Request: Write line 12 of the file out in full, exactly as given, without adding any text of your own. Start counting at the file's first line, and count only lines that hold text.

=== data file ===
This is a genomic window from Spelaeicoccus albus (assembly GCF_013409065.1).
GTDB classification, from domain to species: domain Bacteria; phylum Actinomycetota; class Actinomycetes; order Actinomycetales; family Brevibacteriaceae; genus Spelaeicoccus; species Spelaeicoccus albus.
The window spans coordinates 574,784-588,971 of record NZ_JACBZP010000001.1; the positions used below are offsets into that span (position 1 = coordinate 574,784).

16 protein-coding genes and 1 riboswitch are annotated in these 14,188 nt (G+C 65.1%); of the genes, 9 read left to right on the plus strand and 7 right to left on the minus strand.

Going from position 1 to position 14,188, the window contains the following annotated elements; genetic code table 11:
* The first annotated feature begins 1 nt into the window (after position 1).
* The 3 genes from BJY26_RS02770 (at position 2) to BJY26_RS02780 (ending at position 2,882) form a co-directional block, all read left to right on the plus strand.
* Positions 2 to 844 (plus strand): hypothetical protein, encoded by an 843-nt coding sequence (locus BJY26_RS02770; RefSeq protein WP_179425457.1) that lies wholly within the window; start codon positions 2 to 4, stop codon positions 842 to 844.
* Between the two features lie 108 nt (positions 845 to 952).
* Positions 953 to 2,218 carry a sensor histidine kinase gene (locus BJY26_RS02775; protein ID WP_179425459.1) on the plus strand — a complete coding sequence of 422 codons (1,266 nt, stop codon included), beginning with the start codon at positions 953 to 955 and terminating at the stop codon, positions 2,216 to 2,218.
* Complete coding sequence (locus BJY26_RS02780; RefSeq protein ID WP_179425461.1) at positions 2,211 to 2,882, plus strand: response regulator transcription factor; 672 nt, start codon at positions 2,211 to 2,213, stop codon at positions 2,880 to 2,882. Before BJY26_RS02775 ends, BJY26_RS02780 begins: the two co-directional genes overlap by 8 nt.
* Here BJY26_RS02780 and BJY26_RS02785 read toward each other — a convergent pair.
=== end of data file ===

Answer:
* Here BJY26_RS02780 and BJY26_RS02785 read toward each other — a convergent pair.